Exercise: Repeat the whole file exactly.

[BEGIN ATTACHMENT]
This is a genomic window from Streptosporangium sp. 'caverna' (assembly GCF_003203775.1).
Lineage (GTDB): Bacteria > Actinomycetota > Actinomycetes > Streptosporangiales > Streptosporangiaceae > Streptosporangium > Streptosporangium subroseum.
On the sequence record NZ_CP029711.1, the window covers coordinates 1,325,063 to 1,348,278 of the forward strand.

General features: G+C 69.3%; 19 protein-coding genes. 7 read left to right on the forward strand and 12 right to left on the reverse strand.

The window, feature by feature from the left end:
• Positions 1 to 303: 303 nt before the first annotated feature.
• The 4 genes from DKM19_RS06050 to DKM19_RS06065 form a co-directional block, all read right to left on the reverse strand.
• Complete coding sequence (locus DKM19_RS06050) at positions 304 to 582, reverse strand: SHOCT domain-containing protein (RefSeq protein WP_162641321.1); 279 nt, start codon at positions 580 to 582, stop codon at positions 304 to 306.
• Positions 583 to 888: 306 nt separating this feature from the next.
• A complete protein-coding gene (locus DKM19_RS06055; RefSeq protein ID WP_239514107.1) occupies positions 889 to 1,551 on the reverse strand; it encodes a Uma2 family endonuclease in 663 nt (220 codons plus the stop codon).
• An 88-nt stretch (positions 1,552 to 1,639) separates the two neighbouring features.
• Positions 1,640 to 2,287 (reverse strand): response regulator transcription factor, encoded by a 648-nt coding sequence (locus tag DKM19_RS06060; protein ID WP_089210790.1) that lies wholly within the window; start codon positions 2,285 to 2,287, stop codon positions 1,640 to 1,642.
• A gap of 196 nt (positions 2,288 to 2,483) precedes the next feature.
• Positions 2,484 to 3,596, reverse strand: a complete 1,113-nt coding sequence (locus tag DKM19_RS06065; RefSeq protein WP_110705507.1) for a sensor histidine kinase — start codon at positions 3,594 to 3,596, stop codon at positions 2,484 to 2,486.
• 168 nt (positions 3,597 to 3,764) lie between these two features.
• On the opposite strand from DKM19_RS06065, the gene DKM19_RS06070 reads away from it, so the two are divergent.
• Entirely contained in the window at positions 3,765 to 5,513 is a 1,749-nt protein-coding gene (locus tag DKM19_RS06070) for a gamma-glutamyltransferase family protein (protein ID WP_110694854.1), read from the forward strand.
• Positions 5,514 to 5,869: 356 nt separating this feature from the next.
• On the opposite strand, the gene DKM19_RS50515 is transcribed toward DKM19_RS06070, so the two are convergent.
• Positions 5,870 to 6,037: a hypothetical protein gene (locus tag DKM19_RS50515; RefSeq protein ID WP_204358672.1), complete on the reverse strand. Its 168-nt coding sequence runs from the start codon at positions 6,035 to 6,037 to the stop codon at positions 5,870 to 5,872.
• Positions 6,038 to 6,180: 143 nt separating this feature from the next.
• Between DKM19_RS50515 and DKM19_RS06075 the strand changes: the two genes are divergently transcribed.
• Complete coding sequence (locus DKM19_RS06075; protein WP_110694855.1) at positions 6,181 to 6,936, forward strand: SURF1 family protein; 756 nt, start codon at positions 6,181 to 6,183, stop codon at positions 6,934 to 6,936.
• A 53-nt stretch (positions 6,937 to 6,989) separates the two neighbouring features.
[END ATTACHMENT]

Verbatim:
This is a genomic window from Streptosporangium sp. 'caverna' (assembly GCF_003203775.1).
Lineage (GTDB): Bacteria > Actinomycetota > Actinomycetes > Streptosporangiales > Streptosporangiaceae > Streptosporangium > Streptosporangium subroseum.
On the sequence record NZ_CP029711.1, the window covers coordinates 1,325,063 to 1,348,278 of the forward strand.

General features: G+C 69.3%; 19 protein-coding genes. 7 read left to right on the forward strand and 12 right to left on the reverse strand.

The window, feature by feature from the left end:
• Positions 1 to 303: 303 nt before the first annotated feature.
• The 4 genes from DKM19_RS06050 to DKM19_RS06065 form a co-directional block, all read right to left on the reverse strand.
• Complete coding sequence (locus DKM19_RS06050) at positions 304 to 582, reverse strand: SHOCT domain-containing protein (RefSeq protein WP_162641321.1); 279 nt, start codon at positions 580 to 582, stop codon at positions 304 to 306.
• Positions 583 to 888: 306 nt separating this feature from the next.
• A complete protein-coding gene (locus DKM19_RS06055; RefSeq protein ID WP_239514107.1) occupies positions 889 to 1,551 on the reverse strand; it encodes a Uma2 family endonuclease in 663 nt (220 codons plus the stop codon).
• An 88-nt stretch (positions 1,552 to 1,639) separates the two neighbouring features.
• Positions 1,640 to 2,287 (reverse strand): response regulator transcription factor, encoded by a 648-nt coding sequence (locus tag DKM19_RS06060; protein ID WP_089210790.1) that lies wholly within the window; start codon positions 2,285 to 2,287, stop codon positions 1,640 to 1,642.
• A gap of 196 nt (positions 2,288 to 2,483) precedes the next feature.
• Positions 2,484 to 3,596, reverse strand: a complete 1,113-nt coding sequence (locus tag DKM19_RS06065; RefSeq protein WP_110705507.1) for a sensor histidine kinase — start codon at positions 3,594 to 3,596, stop codon at positions 2,484 to 2,486.
• 168 nt (positions 3,597 to 3,764) lie between these two features.
• On the opposite strand from DKM19_RS06065, the gene DKM19_RS06070 reads away from it, so the two are divergent.
• Entirely contained in the window at positions 3,765 to 5,513 is a 1,749-nt protein-coding gene (locus tag DKM19_RS06070) for a gamma-glutamyltransferase family protein (protein ID WP_110694854.1), read from the forward strand.
• Positions 5,514 to 5,869: 356 nt separating this feature from the next.
• On the opposite strand, the gene DKM19_RS50515 is transcribed toward DKM19_RS06070, so the two are convergent.
• Positions 5,870 to 6,037: a hypothetical protein gene (locus tag DKM19_RS50515; RefSeq protein ID WP_204358672.1), complete on the reverse strand. Its 168-nt coding sequence runs from the start codon at positions 6,035 to 6,037 to the stop codon at positions 5,870 to 5,872.
• Positions 6,038 to 6,180: 143 nt separating this feature from the next.
• Between DKM19_RS50515 and DKM19_RS06075 the strand changes: the two genes are divergently transcribed.
• Complete coding sequence (locus DKM19_RS06075; protein WP_110694855.1) at positions 6,181 to 6,936, forward strand: SURF1 family protein; 756 nt, start codon at positions 6,181 to 6,183, stop codon at positions 6,934 to 6,936.
• A 53-nt stretch (positions 6,937 to 6,989) separates the two neighbouring features.